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The Plot against Daniel


It pleased Darius to set over the kingdom one hundred twenty satraps, stationed throughout the whole kingdom, 2and over them three presidents, including Daniel; to these the satraps gave account, so that the king might suffer no loss. 3Soon Daniel distinguished himself above all the other presidents and satraps because an excellent spirit was in him, and the king planned to appoint him over the whole kingdom. 4So the presidents and the satraps tried to find grounds for complaint against Daniel in connection with the kingdom. But they could find no grounds for complaint or any corruption, because he was faithful, and no negligence or corruption could be found in him. 5The men said, “We shall not find any ground for complaint against this Daniel unless we find it in connection with the law of his God.”

6 So the presidents and satraps conspired and came to the king and said to him, “O King Darius, live forever! 7All the presidents of the kingdom, the prefects and the satraps, the counselors and the governors are agreed that the king should establish an ordinance and enforce an interdict, that whoever prays to anyone, divine or human, for thirty days, except to you, O king, shall be thrown into a den of lions. 8Now, O king, establish the interdict and sign the document, so that it cannot be changed, according to the law of the Medes and the Persians, which cannot be revoked.” 9Therefore King Darius signed the document and interdict.

Daniel in the Lions’ Den

10 Although Daniel knew that the document had been signed, he continued to go to his house, which had windows in its upper room open toward Jerusalem, and to get down on his knees three times a day to pray to his God and praise him, just as he had done previously. 11The conspirators came and found Daniel praying and seeking mercy before his God. 12Then they approached the king and said concerning the interdict, “O king! Did you not sign an interdict, that anyone who prays to anyone, divine or human, within thirty days except to you, O king, shall be thrown into a den of lions?” The king answered, “The thing stands fast, according to the law of the Medes and Persians, which cannot be revoked.” 13Then they responded to the king, “Daniel, one of the exiles from Judah, pays no attention to you, O king, or to the interdict you have signed, but he is saying his prayers three times a day.”

14 When the king heard the charge, he was very much distressed. He was determined to save Daniel, and until the sun went down he made every effort to rescue him. 15Then the conspirators came to the king and said to him, “Know, O king, that it is a law of the Medes and Persians that no interdict or ordinance that the king establishes can be changed.”

16 Then the king gave the command, and Daniel was brought and thrown into the den of lions. The king said to Daniel, “May your God, whom you faithfully serve, deliver you!” 17A stone was brought and laid on the mouth of the den, and the king sealed it with his own signet and with the signet of his lords, so that nothing might be changed concerning Daniel. 18Then the king went to his palace and spent the night fasting; no food was brought to him, and sleep fled from him.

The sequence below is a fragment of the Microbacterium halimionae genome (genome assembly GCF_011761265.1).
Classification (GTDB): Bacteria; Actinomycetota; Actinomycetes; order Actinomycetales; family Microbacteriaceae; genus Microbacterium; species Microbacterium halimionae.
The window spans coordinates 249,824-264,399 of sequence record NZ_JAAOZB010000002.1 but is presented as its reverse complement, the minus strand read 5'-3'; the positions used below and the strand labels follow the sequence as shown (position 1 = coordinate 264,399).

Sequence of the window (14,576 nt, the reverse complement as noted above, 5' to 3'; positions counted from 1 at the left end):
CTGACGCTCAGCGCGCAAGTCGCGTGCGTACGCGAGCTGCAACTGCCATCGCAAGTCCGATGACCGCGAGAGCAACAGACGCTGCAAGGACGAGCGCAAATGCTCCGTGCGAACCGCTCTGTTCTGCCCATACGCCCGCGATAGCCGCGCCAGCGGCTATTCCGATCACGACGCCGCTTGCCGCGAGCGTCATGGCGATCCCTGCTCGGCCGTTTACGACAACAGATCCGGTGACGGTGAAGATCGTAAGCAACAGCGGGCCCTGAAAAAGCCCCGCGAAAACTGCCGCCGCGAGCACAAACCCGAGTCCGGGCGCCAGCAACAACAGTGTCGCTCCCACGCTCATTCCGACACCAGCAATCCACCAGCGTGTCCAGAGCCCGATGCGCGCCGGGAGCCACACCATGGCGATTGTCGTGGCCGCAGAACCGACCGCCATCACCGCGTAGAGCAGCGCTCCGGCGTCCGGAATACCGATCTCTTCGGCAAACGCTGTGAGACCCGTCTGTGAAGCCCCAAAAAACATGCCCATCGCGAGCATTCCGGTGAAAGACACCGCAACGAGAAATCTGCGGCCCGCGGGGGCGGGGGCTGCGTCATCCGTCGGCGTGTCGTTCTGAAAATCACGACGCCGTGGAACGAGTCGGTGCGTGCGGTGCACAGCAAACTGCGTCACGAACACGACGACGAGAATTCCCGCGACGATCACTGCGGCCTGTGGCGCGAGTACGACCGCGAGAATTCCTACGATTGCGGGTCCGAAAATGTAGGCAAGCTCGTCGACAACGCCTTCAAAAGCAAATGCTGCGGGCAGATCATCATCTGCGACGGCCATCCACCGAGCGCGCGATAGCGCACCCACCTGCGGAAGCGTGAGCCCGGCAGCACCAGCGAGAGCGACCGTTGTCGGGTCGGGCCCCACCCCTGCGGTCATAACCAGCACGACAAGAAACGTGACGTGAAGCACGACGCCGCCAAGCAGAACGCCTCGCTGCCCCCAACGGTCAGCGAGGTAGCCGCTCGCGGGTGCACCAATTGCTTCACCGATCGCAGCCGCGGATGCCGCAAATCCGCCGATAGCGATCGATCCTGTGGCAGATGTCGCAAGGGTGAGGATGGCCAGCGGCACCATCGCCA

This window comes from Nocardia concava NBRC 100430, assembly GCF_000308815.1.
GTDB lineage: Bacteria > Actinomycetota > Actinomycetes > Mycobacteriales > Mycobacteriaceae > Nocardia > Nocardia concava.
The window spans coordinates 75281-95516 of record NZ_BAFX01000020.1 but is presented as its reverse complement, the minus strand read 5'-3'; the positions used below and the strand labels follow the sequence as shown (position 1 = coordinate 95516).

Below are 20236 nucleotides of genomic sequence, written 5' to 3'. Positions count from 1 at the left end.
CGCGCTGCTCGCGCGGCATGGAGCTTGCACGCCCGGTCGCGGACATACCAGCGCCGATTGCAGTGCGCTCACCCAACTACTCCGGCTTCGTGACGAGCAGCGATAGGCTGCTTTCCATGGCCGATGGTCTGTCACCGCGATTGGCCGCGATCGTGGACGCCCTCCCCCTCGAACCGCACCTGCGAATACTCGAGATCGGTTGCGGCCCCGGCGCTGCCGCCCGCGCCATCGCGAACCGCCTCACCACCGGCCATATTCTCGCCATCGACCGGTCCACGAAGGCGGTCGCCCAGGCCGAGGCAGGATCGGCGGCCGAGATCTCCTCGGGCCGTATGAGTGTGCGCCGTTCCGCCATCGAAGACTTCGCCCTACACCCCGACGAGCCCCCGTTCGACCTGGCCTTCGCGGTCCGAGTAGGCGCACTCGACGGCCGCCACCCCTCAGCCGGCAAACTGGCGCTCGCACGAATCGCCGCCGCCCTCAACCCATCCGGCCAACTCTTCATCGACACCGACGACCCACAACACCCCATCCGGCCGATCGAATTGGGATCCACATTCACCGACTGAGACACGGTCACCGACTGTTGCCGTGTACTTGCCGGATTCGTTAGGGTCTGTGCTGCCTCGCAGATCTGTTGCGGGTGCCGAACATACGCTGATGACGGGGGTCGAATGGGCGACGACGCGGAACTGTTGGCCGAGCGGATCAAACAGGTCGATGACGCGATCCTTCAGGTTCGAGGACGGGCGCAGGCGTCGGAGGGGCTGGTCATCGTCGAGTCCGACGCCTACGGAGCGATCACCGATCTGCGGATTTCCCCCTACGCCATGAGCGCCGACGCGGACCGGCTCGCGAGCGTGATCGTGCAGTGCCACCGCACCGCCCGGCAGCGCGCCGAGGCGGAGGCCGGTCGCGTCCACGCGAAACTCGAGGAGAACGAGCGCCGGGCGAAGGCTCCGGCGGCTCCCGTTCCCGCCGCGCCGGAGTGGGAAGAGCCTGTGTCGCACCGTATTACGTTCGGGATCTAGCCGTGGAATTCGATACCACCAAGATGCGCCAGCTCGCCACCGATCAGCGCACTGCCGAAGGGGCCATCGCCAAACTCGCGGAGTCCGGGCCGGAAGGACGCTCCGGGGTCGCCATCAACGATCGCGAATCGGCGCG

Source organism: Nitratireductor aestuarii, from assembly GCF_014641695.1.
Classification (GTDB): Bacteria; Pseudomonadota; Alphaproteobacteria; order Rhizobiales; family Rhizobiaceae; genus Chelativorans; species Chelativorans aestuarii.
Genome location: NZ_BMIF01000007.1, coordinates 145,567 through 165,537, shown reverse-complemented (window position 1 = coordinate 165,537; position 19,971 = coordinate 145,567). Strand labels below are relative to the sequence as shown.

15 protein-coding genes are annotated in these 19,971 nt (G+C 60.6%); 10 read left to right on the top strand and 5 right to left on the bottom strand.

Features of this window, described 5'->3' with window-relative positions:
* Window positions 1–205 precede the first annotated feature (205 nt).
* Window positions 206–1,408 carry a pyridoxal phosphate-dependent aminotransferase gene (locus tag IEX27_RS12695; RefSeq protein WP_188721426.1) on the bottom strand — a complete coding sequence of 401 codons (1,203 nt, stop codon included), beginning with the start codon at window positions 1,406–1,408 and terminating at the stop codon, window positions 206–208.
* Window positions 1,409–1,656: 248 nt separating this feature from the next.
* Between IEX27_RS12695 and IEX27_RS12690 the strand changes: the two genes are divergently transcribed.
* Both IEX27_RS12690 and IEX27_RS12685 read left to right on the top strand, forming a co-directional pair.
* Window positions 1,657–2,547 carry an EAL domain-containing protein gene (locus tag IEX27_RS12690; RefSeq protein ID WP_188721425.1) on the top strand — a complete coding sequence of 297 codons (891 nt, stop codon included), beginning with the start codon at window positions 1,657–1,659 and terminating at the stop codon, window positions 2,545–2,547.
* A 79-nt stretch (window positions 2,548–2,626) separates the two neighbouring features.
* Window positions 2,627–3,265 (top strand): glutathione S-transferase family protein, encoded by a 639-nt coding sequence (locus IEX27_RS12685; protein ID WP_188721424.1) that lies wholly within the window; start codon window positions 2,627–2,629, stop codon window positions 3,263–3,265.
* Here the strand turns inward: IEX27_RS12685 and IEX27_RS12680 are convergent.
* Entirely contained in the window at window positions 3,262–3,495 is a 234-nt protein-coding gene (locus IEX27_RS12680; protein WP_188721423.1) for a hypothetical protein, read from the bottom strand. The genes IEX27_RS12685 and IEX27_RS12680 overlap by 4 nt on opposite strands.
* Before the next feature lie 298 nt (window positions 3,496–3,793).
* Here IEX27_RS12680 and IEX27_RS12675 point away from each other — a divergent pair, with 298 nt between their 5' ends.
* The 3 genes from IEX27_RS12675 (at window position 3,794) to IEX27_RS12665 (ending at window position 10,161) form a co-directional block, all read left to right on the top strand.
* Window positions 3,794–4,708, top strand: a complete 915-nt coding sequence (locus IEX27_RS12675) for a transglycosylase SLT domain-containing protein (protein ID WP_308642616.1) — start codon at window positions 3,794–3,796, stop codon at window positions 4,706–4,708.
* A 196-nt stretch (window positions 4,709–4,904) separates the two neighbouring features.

Daniel Saved from the Lions

19 Then, at break of day, the king got up and hurried to the den of lions. 20When he came near the den where Daniel was, he cried out anxiously to Daniel, “O Daniel, servant of the living God, has your God whom you faithfully serve been able to deliver you from the lions?” 21Daniel then said to the king, “O king, live forever! 22My God sent his angel and shut the lions’ mouths so that they would not hurt me, because I was found blameless before him; and also before you, O king, I have done no wrong.” 23Then the king was exceedingly glad and commanded that Daniel be taken up out of the den. So Daniel was taken up out of the den, and no kind of harm was found on him, because he had trusted in his God. 24The king gave a command, and those who had accused Daniel were brought and thrown into the den of lions—they, their children, and their wives. Before they reached the bottom of the den the lions overpowered them and broke all their bones in pieces.

25 Then King Darius wrote to all peoples and nations of every language throughout the whole world: “May you have abundant prosperity! 26I make a decree, that in all my royal dominion people should tremble and fear before the God of Daniel:

For he is the living God,

enduring forever.

His kingdom shall never be destroyed,

and his dominion has no end.


He delivers and rescues,

he works signs and wonders in heaven and on earth;

for he has saved Daniel

from the power of the lions.”

28 So this Daniel prospered during the reign of Darius and the reign of Cyrus the Persian.